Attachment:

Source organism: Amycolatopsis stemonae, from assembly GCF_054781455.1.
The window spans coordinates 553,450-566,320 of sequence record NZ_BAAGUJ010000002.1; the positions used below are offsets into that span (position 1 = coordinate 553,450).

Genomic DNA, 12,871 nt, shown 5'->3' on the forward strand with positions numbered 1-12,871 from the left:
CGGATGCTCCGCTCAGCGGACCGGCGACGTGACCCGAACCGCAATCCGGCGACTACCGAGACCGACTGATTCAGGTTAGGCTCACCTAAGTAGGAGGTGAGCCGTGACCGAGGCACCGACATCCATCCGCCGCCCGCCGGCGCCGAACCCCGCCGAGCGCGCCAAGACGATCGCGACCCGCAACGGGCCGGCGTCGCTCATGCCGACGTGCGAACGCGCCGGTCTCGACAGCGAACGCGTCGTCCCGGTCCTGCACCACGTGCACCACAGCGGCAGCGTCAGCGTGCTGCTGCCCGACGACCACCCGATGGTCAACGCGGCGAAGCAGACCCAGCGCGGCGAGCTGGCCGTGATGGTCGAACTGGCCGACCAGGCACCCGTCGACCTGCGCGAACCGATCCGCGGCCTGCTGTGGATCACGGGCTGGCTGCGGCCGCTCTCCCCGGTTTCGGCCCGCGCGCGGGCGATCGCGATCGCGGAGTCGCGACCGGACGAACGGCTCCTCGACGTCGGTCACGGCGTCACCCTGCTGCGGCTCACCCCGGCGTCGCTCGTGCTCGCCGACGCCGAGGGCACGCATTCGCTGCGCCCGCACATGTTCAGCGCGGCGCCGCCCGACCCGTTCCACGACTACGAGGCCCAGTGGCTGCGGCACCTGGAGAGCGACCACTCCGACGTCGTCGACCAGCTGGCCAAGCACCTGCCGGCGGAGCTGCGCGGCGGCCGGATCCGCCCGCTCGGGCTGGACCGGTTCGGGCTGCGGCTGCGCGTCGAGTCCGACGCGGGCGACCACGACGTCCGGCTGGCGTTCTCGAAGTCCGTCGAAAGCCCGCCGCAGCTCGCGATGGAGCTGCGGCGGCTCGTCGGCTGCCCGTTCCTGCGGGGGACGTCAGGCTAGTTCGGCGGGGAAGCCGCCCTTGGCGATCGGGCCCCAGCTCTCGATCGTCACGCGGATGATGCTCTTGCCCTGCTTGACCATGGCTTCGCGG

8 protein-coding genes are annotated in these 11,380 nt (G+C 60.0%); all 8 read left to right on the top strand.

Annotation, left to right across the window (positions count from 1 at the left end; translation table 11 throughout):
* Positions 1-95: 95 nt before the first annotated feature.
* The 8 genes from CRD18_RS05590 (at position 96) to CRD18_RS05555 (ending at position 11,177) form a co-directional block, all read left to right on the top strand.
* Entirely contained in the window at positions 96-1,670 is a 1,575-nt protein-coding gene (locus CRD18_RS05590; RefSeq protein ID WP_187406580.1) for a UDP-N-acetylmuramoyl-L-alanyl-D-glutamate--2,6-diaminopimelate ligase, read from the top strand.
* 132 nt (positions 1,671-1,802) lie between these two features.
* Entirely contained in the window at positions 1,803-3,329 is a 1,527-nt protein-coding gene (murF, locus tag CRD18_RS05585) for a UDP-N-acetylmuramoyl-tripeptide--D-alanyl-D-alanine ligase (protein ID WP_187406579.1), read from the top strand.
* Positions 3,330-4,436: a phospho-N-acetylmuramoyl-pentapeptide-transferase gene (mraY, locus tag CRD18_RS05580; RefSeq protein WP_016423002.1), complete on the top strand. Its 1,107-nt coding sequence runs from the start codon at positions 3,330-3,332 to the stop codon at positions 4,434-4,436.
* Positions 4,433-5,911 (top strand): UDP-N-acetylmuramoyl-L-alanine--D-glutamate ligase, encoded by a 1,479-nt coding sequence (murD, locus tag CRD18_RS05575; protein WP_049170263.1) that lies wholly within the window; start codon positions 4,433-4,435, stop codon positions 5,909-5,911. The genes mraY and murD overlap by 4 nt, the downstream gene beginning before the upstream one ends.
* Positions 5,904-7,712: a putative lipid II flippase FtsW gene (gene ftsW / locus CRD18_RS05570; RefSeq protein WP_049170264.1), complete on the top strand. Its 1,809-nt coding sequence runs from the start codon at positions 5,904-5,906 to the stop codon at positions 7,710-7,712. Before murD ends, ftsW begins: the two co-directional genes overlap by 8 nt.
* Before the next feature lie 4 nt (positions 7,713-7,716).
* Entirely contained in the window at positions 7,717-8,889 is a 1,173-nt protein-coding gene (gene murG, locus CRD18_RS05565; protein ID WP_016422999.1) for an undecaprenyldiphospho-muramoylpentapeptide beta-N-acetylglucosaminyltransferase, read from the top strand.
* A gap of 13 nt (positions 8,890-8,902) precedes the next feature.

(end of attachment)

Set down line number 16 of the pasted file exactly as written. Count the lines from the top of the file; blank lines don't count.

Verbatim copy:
* Entirely contained in the window at positions 7,717-8,889 is a 1,173-nt protein-coding gene (gene murG, locus CRD18_RS05565; protein ID WP_016422999.1) for an undecaprenyldiphospho-muramoylpentapeptide beta-N-acetylglucosaminyltransferase, read from the top strand.